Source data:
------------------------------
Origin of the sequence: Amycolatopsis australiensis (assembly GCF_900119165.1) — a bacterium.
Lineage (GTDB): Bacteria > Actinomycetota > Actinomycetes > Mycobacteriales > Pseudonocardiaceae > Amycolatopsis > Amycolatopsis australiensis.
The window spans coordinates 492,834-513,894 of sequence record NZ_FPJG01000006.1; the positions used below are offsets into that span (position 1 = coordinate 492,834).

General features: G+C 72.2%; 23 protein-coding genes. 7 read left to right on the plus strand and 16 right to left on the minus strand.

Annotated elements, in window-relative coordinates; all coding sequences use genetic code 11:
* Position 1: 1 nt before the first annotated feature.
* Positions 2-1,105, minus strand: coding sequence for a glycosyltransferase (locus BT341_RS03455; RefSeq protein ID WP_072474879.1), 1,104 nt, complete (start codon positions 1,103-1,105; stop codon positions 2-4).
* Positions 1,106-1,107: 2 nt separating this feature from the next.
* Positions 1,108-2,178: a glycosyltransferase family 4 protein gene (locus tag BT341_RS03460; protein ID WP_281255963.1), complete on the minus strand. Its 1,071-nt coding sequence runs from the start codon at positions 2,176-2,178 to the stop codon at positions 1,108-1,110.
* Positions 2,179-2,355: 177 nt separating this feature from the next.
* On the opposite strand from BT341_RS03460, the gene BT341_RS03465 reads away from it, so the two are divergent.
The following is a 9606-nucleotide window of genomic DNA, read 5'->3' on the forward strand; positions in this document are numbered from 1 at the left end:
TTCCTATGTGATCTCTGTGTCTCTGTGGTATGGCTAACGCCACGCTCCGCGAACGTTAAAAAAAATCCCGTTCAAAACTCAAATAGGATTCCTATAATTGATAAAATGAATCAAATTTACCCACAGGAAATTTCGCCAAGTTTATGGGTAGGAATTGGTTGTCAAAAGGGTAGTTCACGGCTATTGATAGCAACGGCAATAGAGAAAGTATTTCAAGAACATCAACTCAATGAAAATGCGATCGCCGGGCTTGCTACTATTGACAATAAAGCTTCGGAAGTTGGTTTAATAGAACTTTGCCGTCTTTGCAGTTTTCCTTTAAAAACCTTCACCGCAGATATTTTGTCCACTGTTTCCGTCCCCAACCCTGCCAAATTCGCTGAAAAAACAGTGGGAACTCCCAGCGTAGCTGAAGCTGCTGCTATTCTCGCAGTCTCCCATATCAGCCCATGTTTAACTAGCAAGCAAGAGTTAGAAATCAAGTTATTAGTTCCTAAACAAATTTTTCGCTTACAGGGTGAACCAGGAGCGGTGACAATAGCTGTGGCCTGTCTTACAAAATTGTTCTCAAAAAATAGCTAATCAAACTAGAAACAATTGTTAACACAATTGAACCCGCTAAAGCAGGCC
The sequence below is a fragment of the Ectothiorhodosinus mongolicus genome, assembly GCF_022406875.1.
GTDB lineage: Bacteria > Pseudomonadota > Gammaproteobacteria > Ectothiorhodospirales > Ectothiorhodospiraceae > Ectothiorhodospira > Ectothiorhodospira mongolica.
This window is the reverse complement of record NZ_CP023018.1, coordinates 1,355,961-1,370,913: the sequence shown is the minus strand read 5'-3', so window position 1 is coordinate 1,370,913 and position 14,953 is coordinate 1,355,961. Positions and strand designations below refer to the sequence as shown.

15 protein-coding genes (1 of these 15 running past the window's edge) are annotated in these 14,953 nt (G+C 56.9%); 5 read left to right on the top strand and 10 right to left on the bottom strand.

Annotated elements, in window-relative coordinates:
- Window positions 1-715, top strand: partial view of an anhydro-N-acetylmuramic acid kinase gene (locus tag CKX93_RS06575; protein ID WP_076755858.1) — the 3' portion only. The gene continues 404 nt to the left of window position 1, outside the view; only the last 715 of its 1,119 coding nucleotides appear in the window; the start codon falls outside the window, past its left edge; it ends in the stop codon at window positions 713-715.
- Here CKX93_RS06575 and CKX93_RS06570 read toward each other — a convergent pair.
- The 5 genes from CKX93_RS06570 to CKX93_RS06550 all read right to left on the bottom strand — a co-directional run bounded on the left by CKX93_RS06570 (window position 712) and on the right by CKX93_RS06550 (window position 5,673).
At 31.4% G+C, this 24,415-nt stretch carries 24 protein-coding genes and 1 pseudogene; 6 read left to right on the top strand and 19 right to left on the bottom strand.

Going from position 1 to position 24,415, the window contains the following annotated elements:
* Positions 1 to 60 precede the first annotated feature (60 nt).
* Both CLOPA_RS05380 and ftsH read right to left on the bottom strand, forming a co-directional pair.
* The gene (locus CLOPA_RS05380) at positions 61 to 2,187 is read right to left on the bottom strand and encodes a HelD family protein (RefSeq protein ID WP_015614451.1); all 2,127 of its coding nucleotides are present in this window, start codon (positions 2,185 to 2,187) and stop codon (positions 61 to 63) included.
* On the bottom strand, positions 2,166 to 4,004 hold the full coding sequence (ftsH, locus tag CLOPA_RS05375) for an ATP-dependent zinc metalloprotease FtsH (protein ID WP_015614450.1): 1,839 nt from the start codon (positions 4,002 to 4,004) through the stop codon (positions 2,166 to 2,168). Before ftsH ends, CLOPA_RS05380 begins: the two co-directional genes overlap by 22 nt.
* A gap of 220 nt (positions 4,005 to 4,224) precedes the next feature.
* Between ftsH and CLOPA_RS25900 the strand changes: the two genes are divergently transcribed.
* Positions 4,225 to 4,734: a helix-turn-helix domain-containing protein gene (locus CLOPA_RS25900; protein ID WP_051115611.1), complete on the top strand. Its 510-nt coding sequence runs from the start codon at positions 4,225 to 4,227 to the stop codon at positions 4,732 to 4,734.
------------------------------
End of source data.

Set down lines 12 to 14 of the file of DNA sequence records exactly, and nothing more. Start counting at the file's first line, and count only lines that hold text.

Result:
The following is a 9606-nucleotide window of genomic DNA, read 5'->3' on the forward strand; positions in this document are numbered from 1 at the left end:
TTCCTATGTGATCTCTGTGTCTCTGTGGTATGGCTAACGCCACGCTCCGCGAACGTTAAAAAAAATCCCGTTCAAAACTCAAATAGGATTCCTATAATTGATAAAATGAATCAAATTTACCCACAGGAAATTTCGCCAAGTTTATGGGTAGGAATTGGTTGTCAAAAGGGTAGTTCACGGCTATTGATAGCAACGGCAATAGAGAAAGTATTTCAAGAACATCAACTCAATGAAAATGCGATCGCCGGGCTTGCTACTATTGACAATAAAGCTTCGGAAGTTGGTTTAATAGAACTTTGCCGTCTTTGCAGTTTTCCTTTAAAAACCTTCACCGCAGATATTTTGTCCACTGTTTCCGTCCCCAACCCTGCCAAATTCGCTGAAAAAACAGTGGGAACTCCCAGCGTAGCTGAAGCTGCTGCTATTCTCGCAGTCTCCCATATCAGCCCATGTTTAACTAGCAAGCAAGAGTTAGAAATCAAGTTATTAGTTCCTAAACAAATTTTTCGCTTACAGGGTGAACCAGGAGCGGTGACAATAGCTGTGGCCTGTCTTACAAAATTGTTCTCAAAAAATAGCTAATCAAACTAGAAACAATTGTTAACACAATTGAACCCGCTAAAGCAGGCC
The sequence below is a fragment of the Ectothiorhodosinus mongolicus genome, assembly GCF_022406875.1.